Spotlight on Irish Moss

Origins | Description | Qualities | History | Cultivation | Harvesting
Culinary Uses | Magical Uses | Other Uses | Quotes | In the News


Latin name - Chondrus crispus
aka - Carrageen, Carrageenan, Carragheen
Family - Gigartinaceae / Rhodophyta
Parts used - Plant, dried.
Purported actions - anti-coagulant, anti-inflammatory, demulcent, emollient, expectorant, mucilaginous, tonic
Methods of use
- medicinal
Constituents - mucilage, polysaccharides ( carrageenans), sulphur compounds, protein, iodine, bromine, iron, other mineral salts, vitamins A and B1.

Origins - Irish Moss is an edible seaweed that grows among submerged rocks off the coasts of Britanny and Ireland.

Description - Irish Moss is not a moss it is a seaweed. It has curly fronds and varies in colour from a greenish-yellow to a dark purple or purplish-brown; but when preserved it turns a yellowish and translucent.

Attributed medicinal qualities - Irish Moss is traditionally given as a nourishing food for invalids and is still used to boost the body when recovering from a serious illness, due to its high content of important nutrients (it said to contain 15 of the 18 elements composing the human body).

It has also been used to treat bronchitis, goiter, thyroid problems, and to tone and strengthen the body's glands. People have also used it as a laxative and a home remedy for sore throats and chapped skin.

Other healing properties of Irish Moss include mild anticoagulant effect on the blood; treats chronic lung diseases, dysentery, diarrhea and disorders of kidney and bladder. Experimental results have shown that Irish Moss may also reduce high blood pressure. The large quantity of mucilage also makes it a valuable remedy for the treatment of digestive conditions where a demulcent is required, such as gastritis and in various forms, it is said to relieve peptic and duodenal ulcers in without having any adverse effects on the colon. It is also perported to reduce gastric secretions and has been used in absorbent surgical dressings.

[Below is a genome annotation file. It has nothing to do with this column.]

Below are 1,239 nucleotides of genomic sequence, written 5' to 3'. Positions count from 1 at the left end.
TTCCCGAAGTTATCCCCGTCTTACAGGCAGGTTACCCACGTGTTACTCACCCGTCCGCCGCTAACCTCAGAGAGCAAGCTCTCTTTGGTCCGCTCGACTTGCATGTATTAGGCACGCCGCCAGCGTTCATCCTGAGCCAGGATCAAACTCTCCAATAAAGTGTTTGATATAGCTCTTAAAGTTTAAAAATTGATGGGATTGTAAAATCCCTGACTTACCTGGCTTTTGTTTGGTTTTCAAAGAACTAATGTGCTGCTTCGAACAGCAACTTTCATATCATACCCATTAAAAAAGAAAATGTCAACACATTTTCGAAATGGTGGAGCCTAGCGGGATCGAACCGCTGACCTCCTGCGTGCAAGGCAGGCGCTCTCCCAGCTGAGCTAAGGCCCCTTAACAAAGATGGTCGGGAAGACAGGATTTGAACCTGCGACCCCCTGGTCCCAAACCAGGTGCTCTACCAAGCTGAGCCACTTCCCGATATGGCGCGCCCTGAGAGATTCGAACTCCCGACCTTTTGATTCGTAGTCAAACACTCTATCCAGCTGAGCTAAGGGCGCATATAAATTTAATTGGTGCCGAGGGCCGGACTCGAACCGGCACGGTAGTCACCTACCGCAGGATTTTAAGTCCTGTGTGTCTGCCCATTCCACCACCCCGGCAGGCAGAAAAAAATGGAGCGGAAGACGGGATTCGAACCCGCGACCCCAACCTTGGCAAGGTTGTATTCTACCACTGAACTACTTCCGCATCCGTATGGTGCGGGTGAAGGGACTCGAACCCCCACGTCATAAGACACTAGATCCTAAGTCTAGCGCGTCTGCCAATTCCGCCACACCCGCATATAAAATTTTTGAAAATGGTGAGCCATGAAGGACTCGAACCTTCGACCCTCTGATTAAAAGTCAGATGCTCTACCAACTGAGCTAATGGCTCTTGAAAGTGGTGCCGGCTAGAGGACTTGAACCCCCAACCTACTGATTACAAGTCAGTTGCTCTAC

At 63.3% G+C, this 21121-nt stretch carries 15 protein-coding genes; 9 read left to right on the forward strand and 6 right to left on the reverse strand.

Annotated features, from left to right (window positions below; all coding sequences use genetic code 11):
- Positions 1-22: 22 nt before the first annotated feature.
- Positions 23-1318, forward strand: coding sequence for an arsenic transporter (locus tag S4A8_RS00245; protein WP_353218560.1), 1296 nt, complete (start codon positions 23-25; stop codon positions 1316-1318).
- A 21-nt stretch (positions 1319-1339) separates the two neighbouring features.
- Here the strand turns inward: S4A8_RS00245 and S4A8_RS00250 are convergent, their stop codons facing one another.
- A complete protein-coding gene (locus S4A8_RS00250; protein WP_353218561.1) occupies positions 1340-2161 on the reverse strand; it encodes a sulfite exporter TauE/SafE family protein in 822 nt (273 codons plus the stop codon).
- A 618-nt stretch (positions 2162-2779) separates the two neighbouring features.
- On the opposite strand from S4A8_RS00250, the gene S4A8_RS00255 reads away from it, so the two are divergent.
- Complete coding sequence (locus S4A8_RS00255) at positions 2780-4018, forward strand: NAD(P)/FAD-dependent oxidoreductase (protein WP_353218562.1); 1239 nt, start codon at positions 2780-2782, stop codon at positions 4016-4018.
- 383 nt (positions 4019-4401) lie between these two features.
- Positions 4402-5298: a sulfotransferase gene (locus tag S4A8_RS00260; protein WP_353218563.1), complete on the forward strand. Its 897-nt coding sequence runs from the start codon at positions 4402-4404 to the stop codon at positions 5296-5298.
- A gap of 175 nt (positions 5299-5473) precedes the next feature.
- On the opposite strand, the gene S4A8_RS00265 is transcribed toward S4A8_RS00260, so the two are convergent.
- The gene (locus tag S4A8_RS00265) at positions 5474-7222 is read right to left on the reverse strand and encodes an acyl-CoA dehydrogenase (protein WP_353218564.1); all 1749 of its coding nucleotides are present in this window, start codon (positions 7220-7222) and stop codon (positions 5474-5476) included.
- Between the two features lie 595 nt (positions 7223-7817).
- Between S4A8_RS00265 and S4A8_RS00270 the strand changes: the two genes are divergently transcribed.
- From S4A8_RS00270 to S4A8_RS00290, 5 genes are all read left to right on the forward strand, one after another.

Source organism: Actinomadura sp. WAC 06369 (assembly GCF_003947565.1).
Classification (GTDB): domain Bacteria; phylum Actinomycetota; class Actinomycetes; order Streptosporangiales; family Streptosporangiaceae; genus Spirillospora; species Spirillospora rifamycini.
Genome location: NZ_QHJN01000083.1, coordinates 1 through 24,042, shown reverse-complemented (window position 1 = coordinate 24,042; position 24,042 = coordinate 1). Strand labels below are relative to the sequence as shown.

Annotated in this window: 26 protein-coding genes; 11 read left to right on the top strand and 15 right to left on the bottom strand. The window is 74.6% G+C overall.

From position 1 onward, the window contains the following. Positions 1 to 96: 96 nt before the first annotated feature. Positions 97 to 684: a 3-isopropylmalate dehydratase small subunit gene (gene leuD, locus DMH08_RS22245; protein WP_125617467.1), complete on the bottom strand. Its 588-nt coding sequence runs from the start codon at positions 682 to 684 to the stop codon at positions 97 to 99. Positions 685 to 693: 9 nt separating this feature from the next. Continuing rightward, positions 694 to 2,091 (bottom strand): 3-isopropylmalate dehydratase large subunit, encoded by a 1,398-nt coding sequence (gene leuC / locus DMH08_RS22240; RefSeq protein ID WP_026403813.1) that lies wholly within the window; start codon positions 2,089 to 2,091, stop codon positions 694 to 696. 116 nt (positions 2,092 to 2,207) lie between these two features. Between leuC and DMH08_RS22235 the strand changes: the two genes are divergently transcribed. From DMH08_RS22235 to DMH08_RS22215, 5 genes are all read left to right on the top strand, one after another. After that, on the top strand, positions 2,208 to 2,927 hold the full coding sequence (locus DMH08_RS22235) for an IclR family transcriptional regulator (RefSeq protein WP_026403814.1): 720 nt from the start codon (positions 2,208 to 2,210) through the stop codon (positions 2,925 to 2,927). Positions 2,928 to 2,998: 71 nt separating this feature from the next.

History - "Carraigeen" is gaelic for "moss of the rock. Irish Moss was most famously used by the Irish during the famine of the 19th century. In the past it has been used as a mattress stuffing, as cattle feed, and as a thickener for colored inks used in printing.

According to ancient Irish folklore, it was carried on trips for protection and safety and was used widely in the treatment of tuberculosis and pneumonia.

Cultivation - It is not possible to cultivate this plant.

Harvesting, preparation and storage - Chondrus may be collected from the rocky coasts of north-west Europe at low tide all year round, however polluted areas should be avoided.

It requires thorough rinsing before use. It needs to be soaked and then well cooked with the liquid to be set and does not dissolve completely

The dried herb is best made into a decoction. Steeping half an ounce of the dried herb in cold water for 15 minutes and then boiling it for 10-15 minutes in 3 pints of water (or milk). It is then strained and often combined with liquorice, lemon, ginger or cinnamon. It may be sweetened to taste.

Culinary Uses - Irish moss may be used as an alternative to gelatine, acting as a natural gelling agent in soups, stews, gravies and salad dressings.

Add one cup of Irish Moss to three cups of milk or water and flavour (with cinammon and sugar) to taste. Simmer slowly until most of the seaweed has dissolved. Remove any undissolved fragments and pour into a mould to set.

Magical Uses - Irish moss can be carried or placed beneath rugs to increase luck and to ensure a steady flow of money into the house or pockets of the person.

Irish moss can also be carried while on trips for protection and safety, or used to stuff luck or money sachets.

Charm for luck

Other Uses -

  • used as a stabilizer in such dairy products as ice creams, sherbets, chocolate milk, yogurt and whipped cream
  • used in lotions to soften the skin & prevent premature wrinkling
  • used to thicken cosmetics
  • used as a binding agent in toothpastes etc.
  • used in brewing as a fining



Irish Moss in the News

Irish moss may have role in protecting against HIV